Rockford Life Ins. v. Dept. of Revenue, 482 U.S. 182 (1987)
U.S. Supreme CourtRockford Life Ins. v. Dept. of Revenue, 482 U.S. 182 (1987)
Rockford Life Insurance Co. v. Illinois Department of Revenue
Argued March 31, 1987
Decided June 8, 1987
482 U.S. 182
Under financial instruments commonly known as "Ginnie Maes," the issuing private financial institution has the primary obligation of making timely principal and interest payments. However, in order to attract investors into the private mortgage market, Ginnie Maes also contain a provision whereby the Government National Mortgage Association, a Government corporation, guarantees payment if the issuer defaults. After state taxing officials included the value of appellant's Ginnie Mae portfolio in calculating net assets, appellant filed suit challenging its annual property tax assessment. The state courts rejected appellant's contention that the Ginnie Maes could not be taxed under the constitutional principle of intergovernmental tax immunity and under Revised Statutes § 3701, which exempts from state taxation "all stocks, bonds, Treasury notes, and other obligations of the United States."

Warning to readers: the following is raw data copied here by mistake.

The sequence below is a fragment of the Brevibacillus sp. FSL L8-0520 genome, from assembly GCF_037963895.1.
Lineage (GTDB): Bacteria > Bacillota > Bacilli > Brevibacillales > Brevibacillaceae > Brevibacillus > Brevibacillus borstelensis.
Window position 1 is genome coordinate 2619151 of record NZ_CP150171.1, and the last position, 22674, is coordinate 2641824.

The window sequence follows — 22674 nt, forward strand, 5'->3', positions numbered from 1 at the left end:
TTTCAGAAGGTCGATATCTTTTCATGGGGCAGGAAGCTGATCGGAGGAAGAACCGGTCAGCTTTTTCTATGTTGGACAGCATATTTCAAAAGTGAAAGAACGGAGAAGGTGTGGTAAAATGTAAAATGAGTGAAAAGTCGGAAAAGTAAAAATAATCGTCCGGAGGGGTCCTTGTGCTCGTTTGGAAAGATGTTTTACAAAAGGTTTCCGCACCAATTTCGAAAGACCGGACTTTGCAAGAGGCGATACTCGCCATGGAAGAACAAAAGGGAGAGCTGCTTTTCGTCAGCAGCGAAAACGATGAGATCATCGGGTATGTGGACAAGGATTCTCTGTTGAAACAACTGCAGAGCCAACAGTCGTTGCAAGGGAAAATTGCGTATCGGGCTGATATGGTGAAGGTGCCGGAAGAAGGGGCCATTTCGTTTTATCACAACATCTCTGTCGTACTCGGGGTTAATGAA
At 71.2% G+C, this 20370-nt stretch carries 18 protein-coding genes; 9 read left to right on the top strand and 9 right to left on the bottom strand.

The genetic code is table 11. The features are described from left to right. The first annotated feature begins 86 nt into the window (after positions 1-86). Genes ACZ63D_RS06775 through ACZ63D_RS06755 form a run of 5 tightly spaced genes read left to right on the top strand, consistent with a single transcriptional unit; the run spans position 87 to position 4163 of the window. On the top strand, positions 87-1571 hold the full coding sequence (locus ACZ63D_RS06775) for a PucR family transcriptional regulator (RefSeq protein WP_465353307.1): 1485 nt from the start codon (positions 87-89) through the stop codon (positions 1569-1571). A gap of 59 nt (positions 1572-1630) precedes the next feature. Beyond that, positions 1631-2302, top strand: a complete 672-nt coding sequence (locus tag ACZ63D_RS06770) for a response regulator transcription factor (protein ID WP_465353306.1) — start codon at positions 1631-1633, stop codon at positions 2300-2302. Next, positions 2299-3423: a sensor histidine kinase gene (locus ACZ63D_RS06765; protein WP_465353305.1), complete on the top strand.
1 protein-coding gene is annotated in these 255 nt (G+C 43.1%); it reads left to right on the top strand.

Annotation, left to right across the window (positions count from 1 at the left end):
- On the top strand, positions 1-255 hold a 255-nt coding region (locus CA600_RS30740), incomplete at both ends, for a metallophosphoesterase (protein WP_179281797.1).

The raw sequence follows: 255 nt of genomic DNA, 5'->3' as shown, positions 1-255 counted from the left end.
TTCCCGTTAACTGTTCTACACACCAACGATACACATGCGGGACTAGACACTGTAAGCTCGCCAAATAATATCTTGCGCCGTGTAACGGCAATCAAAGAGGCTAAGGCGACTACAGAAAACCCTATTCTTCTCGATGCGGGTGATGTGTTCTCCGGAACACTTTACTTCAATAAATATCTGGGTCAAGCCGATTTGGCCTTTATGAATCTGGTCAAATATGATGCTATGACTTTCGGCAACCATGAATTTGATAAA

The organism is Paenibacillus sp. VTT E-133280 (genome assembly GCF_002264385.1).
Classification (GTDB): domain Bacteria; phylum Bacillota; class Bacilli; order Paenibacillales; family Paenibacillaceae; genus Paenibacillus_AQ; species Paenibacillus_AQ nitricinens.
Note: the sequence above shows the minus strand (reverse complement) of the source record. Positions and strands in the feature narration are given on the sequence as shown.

Held: Ginnie Maes are not exempt from state taxation under § 3701. The statutory phrase "other obligations of the United States" refers only to obligations or securities of the same type as those specifically enumerated. Ginnie Maes are fundamentally different from the enumerated instruments, in that the Government's obligation as guarantor is secondary and contingent. Nor is the indirect, contingent, and unliquidated promise that the Government makes in Ginnie Maes the type of obligation that is protected by the constitutional principle of intergovernmental tax immunity. The purpose of that principle is to prevent States from taxing federal obligations in a manner which has an adverse effect on the United States' borrowing ability. Ginnie Maes' failure to include a binding governmental promise to pay specified sums at specified dates renders any threat to the federal borrowing power far too attenuated to support constitutional immunity. Pp. 482 U. S. 187-192.
STEVENS, J., delivered the opinion for a unanimous Court.